Mr. Speaker, you must please excuse me. I could not sit longer in my seat and calmly listen to these traitors. My heart, that feels for my poor country, would not let me. My heart that cries out for the lives of our brave volunteers in the field, that these traitors at home are destroying by thousands, would not let me. My heart, that bleeds for the widows and orphans at home, would not let me. Yes, these villains and traitors and secessionists in this Senate [striking his clenched fist on the desk with a blow that made the house ring again] are killing my neighbors' boys, now fighting in the field. I dare to toll this to these traitors, to their faces, and that I am responsible for what I say to one or all of them. [Cheers.] Let them come on, right here. I am sixty-five years old, and I have made up my mind to risk my life right here, on this floor, for my country.

"These men sneered at Col. Mack, a day or two ago. He is a little man; but I am a large man. I am ready to meet any of them in place of Col. Mack. I am large enough for them, and I hold myself ready for them now, and at any time. [Cheers from the galleries.]

"Mr. Speaker, these traitors on this floor should be provided with hempen collars. They deserve them. They deserve them. They deserve hanging, I say. [Raising his voice and violently striking the desk.] The country would be better off to swing them up. I go for hanging them, and I dare to tell them so, right here, to their traitors' faces. Traitors should be hung. It would be the salvation of the country, to hang them. For that reason, I would rejoice at it. [Tremendous cheering-]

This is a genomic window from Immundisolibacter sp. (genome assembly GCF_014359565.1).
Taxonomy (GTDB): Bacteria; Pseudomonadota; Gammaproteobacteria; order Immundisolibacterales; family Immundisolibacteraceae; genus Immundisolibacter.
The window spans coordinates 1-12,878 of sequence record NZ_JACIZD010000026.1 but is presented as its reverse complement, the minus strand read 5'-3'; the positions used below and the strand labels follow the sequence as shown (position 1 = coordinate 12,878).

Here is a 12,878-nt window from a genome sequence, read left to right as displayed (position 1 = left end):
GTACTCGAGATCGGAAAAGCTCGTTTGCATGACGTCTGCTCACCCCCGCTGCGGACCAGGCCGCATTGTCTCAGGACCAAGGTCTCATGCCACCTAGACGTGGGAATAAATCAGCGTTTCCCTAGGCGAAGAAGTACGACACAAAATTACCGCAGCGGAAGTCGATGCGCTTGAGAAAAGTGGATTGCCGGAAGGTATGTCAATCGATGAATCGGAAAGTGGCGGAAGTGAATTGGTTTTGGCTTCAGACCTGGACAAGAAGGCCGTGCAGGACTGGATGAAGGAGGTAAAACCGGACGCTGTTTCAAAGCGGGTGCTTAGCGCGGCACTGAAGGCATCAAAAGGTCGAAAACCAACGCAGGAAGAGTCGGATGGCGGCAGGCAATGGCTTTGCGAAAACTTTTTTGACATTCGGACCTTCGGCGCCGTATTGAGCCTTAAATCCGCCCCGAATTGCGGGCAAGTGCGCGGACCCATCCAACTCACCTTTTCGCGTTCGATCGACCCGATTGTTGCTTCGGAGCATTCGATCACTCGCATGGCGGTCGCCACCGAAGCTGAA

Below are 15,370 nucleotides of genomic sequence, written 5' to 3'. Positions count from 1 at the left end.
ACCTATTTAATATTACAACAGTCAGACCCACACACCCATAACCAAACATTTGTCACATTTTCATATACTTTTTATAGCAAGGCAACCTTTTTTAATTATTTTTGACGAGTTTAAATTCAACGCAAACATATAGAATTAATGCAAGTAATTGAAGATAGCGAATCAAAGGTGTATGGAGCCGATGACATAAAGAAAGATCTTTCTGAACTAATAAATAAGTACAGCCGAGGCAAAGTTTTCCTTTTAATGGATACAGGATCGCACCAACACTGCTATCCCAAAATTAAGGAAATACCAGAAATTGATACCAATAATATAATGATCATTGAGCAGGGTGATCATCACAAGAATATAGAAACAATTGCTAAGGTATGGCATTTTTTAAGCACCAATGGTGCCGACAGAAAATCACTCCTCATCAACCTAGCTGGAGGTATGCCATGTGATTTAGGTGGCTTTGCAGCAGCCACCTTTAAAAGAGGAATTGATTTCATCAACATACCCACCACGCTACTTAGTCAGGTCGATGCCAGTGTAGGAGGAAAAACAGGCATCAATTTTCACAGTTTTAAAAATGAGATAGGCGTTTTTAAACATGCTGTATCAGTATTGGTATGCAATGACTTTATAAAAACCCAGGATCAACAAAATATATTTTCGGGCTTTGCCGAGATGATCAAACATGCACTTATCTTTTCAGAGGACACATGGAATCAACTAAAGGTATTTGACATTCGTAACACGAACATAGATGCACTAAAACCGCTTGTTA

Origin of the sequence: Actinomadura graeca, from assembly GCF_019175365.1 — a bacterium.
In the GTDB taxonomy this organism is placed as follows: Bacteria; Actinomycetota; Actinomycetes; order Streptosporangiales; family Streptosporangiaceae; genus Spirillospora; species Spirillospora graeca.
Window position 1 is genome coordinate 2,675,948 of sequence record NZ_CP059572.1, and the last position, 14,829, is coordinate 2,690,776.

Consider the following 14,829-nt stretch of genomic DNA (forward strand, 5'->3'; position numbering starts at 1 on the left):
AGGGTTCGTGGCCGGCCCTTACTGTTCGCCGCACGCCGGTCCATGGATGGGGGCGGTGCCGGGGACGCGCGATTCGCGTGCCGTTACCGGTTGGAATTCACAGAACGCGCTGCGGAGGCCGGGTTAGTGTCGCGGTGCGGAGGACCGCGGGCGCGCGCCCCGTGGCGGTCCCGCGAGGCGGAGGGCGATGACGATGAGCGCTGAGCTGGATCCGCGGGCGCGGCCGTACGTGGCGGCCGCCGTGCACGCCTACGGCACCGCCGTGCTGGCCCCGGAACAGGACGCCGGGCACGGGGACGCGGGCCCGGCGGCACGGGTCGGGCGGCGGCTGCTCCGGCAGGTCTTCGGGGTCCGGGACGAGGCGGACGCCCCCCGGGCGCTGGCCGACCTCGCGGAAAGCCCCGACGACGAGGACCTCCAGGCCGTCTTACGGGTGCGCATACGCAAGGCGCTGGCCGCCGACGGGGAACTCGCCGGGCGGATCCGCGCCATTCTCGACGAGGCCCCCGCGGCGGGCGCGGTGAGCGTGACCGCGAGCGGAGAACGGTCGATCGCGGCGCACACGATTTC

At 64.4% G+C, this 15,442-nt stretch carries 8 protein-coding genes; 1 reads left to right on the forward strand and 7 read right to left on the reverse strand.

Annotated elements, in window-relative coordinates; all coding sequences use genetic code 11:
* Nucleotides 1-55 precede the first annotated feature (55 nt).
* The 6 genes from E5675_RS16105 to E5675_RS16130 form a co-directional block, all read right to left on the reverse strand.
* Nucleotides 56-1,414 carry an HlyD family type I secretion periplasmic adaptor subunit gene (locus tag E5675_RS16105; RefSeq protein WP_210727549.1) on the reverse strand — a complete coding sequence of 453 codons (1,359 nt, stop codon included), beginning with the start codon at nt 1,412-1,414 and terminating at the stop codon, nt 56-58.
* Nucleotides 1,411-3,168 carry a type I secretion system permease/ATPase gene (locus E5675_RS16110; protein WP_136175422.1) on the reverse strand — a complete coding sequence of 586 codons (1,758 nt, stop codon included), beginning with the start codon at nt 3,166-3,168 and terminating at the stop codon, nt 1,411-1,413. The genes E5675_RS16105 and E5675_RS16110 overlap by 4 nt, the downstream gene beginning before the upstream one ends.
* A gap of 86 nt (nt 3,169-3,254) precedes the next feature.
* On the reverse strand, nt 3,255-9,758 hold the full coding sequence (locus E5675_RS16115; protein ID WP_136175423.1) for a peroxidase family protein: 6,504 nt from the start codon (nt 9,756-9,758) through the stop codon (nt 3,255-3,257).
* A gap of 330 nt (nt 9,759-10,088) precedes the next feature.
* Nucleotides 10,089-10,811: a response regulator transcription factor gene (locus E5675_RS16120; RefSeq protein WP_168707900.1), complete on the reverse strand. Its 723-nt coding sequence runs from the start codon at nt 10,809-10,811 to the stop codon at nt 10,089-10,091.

Mr. Speaker: I beg pardon of the gentlemen in the Senate who are not traitors, but true, loyal men, for what I have said. I only intend it and mean it for secessionists at heart. They are here, in this Senate. I see them joke and smirk and grin at a true Union man. But I defy them. I stand here ready for them and dare them to come on. [Great cheering.] What man with the heart of a patriot could stand this treason any longer? I have stood it long enough. I will stand it no more. [Cheers.] I denounce these men and their aiders and abettors as rank traitors and secessionists. Hell itself could not spew out a more traitorous crew than some of the men who disgrace this Legislature, this State and this country. For uiysalf, I protest against and denounce their treasonable acts. I have voted

Gen. Logan's Appeal. 515

against their measures. I will do so to the end. I will denounce them as long as God gives me breath. And I am ready to meet the traitors themselves here or anywhere, and fight them to the death. [Prolonged cheers and shouts.]

I said I paid three thousand dollars a year taxes. I do not say it to brag of it. It is my duty—yes, Mr. Speaker, my privilege to do it. But some of the traitors here, who are working night and day to get their miserable little bills and claims through the Legislature, to take money out of the pockets of the people, are talking about high taxes. They are hypocrites, as well as traitors. I heard some of them talking about high taxes in this way, who do not pay five dollars to support the Government. I denounce them as hypocrites as well as traitors. [Cheers.]

"The reason that they pretend to be afraid of high taxes is that they do not want to vote money for the relief of the soldiers. They want also to embarass the Government and stop the war. They want to aid the secessionists to conquer our boys in the field. They care about taxes? They are picayune men any how. They pay no taxes at all, and never did, and never hope to, unless they can manage to plunder the Government. [Cheers.] This is an excuse of traitors.

"Mr. Speaker: Excuse me. I feel for my country in this her hour of danger; I feel for her from the tips of my toes to the ends of my hair. That is the reason that I speak as I do. I cannot help it. I am bound to tell these men to their teeth what they are, and what the people, the true loyal people, think of them.